The Effectiveness Of The Opening To Hamlet

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The Effectiveness Of The Opening To Hamlet Essay, Research Paper Hamlet is launched extremely well because there is no long drawn out introduction to the plot. The story begins almost immediately with a brief yet concise 5-scene Act entailing the state of affairs within the Court of Denmark. Each scene contributes to the overall exposition significantly and Act 1 effectively captures the interest of the audience, introduces the key characters, establishes the conflicts and creates and maintains the dominant atmosphere of the play. In Act 1 ? Scene 1, the audience is instantly shocked into interest by the exchange of short, sharp speeches between the very nervous sentries of the castle. What follows is the audience?s discovery of the frequenting appearance of a Ghost and the

sentries? plans to have Horatio, a scholar, attempt to communicate with it. The setting for this scene is atop a castle, resting upon cliffs high above the ocean. It is midnight, creating a more sinister atmosphere, apt for following story and the medieval time period to which it is set. When the ghost finally appears to Horatio and the others, the audience discovers through their inferences that the ghost has a strong likeness to the late King Hamlet of Denmark. The conversation that follows gives the audience a brief understanding of the current situation in Denmark, involving the details of preparations for war and revelations of conflict with Fortinbras of Norway. Scene 1 therefore serves as part of a good exposition in that it: Captures the interest of the audience with the

short stabs of nervous speech between the sentries, It introduces the characters of the Ghost, the sentries (Marcellus, Barnardo, Francesco) and Horatio, It establishes the situation with Fortinbras and the appearances of the mysterious Ghost as points of interest and future conflict, And it contributes through mood and setting to the dominant atmosphere of tragedy within the play. Scene 2 jumps to within the castle, where the court mourning for King Hamlet has seemingly just finished and the newly appointed King Claudius is apparently making his first address to his nobility. During this gallant speech, the audience becomes informed that Claudius has married Hamlet?s mother, Gertrude, rather hastily after King Hamlet?s death ? attention is then drawn to Hamlet, still in deep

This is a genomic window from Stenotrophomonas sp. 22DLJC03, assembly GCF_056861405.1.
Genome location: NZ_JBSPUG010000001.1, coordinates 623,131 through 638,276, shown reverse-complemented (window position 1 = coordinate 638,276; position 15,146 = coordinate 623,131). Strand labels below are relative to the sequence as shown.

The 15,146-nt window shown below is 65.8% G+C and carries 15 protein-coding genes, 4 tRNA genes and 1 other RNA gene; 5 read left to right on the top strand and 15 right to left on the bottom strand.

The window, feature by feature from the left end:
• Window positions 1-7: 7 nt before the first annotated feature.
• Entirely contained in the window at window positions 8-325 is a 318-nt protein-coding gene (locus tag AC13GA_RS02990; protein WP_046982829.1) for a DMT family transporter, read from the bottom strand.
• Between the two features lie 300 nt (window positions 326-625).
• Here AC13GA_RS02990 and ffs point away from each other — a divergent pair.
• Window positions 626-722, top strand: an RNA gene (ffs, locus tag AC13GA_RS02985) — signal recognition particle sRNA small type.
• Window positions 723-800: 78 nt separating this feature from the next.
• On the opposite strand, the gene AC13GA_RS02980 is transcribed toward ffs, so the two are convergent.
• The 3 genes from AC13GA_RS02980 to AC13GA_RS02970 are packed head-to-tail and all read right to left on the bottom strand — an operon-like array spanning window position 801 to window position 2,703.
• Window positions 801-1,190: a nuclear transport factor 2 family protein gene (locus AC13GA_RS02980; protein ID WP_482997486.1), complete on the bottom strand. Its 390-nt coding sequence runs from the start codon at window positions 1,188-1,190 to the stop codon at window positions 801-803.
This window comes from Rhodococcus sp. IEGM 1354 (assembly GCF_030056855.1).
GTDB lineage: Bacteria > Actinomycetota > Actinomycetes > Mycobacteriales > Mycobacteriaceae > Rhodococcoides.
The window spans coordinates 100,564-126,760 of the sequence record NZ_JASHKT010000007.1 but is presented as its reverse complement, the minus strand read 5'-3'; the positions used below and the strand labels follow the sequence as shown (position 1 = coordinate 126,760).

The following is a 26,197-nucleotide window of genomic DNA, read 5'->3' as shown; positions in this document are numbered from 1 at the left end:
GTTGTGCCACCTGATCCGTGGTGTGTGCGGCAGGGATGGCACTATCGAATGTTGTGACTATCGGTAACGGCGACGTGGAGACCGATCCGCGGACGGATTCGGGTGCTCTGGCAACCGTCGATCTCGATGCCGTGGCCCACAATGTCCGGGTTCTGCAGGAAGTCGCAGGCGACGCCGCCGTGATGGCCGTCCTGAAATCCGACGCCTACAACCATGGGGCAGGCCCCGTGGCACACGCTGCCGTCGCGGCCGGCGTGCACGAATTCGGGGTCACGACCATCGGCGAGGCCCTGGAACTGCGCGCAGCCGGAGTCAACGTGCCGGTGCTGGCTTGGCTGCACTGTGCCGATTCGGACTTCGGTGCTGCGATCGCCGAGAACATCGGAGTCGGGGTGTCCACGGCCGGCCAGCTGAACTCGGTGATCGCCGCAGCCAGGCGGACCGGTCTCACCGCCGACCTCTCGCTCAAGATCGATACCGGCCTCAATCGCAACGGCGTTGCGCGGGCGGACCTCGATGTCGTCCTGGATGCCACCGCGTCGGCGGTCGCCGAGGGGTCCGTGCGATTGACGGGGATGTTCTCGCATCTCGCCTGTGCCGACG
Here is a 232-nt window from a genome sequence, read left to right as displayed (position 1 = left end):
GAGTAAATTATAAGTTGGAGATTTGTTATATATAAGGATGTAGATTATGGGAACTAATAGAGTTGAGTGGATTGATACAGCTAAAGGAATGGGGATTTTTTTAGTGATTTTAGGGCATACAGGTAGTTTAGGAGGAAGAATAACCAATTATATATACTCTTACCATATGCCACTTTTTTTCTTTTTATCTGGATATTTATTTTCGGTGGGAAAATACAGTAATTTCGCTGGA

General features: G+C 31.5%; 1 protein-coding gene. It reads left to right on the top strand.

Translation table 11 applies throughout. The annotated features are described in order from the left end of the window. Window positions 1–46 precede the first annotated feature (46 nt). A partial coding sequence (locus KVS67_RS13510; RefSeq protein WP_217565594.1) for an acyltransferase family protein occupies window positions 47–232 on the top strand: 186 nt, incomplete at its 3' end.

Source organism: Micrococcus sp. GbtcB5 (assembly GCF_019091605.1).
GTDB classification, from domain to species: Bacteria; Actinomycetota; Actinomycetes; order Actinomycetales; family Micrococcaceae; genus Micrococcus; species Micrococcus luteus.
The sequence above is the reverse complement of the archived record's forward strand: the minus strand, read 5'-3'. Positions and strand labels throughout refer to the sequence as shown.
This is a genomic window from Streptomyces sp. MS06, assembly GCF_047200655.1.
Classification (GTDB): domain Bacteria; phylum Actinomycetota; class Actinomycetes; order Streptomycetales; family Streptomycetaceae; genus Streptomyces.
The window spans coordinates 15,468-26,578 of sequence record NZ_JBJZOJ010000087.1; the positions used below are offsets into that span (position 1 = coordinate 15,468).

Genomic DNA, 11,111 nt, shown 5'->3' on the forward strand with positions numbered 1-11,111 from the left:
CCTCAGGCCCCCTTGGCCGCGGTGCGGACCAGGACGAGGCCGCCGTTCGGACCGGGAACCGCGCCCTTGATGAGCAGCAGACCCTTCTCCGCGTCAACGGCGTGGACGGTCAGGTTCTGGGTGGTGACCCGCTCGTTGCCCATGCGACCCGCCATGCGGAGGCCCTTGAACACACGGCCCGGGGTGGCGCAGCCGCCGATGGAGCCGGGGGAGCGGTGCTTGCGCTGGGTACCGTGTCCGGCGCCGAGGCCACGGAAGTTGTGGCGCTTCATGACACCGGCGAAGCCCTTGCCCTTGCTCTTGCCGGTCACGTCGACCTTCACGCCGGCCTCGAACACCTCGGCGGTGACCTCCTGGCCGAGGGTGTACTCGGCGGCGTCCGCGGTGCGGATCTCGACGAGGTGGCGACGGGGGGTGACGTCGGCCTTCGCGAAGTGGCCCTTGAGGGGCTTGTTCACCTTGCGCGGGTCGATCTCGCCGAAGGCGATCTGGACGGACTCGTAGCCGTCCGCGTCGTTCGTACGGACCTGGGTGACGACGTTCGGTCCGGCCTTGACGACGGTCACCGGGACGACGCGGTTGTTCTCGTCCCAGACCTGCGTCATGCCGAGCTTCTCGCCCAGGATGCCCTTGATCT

mourning for his father. He drifts into a soliloquy where he contemplates the act of suicide rather than go on under these ?difficult? conditions. After Horatio, backed by 2 others, describe the ghost they have seen to him, Hamlet drifts into another soliloquy where he this time he briefly voices that since his father?s spirit has come in armour ? there has been some foul play. Scene 2 therefore serves as part of a good exposition in that it: Captures the interest of the audience with new characters throwing light on the situation in Denmark as well as on Hamlet himself – making the audience yearn for more information about what is going on, especially at the close of the scene where Hamlet comes to the conclusion that there is something suspicious about, It introduces new and

important characters such as Claudius, Gertrude, Polonius, Laertes and Hamlet and provides a brief look at their outer personalities, It provides more insight into the conflict hints at the underlying conflict between Hamlet and the newly married couple as well as the conflict within Hamlet himself, And it contributes to the dominant tragic atmosphere mainly due to Hamlet?s soliloquies which provide insights into the workings of his mind and hint at his imminent, tragic demise. Scene 3 brings the audience into the midst of a seemingly ?typical? family of the Court of Denmark, being Polonius? family. This scene introduces Ophelia and brings notice of the love affair between her and Hamlet to the audience. It also shows the running of this family environment, where Polonius and